Court shows willingness to order structure
Author(s): L. Craig Brown
March 24, 2014
It’s not every day that a court orders a structured settlement despite a guardian’s wish for a lump sum. But such situations do happen as the courts and legislation recognize some forms of long-term payments, such as annuities, as a guarantee that the injured party will always have some income.
“It raises all kinds of interesting issues, on money management particularly,” says Craig Brown, who acted for Glenda Ann Melvin, guardian for her son Thomas, in Melvin v. Ontario (Correctional Services).
“The whole settlement of the case was empowering his mother to take care of him. The idea is to help your client live a life of dignity and value and not run out of money”.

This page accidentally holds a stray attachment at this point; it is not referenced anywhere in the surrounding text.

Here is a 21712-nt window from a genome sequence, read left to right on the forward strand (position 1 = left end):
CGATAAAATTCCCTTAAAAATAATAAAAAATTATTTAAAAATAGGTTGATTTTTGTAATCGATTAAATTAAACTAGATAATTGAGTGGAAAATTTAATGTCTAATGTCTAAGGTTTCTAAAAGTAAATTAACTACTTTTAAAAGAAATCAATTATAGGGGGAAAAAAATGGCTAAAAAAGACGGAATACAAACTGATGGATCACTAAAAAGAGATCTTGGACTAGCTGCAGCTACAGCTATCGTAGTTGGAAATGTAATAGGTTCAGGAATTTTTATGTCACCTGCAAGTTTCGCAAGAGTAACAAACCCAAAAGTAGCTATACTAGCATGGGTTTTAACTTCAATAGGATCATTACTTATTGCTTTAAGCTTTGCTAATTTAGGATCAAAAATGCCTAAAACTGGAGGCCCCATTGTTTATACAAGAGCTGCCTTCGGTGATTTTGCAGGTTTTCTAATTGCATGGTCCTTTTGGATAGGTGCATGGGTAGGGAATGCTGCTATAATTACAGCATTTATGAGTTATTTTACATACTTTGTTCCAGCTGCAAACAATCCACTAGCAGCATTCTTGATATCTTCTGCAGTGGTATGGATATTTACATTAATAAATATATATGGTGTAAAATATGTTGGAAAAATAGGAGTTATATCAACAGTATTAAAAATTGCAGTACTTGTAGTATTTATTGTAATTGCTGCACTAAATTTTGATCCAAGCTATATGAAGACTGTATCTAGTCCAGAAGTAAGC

In 1997, Melvin was serving time at the district jail in Thunder Bay, Ontario, when two fellow inmates assaulted him. He suffered serious injuries, including a closed head injury. The parties settled the action against the province at mediation in 2012. Glenda initially agreed to a structured settlement but then changed her mind.
For Brown, the concept of a lump sum presented a conflict. His duty, he adds, was to both the guardian and her injured son.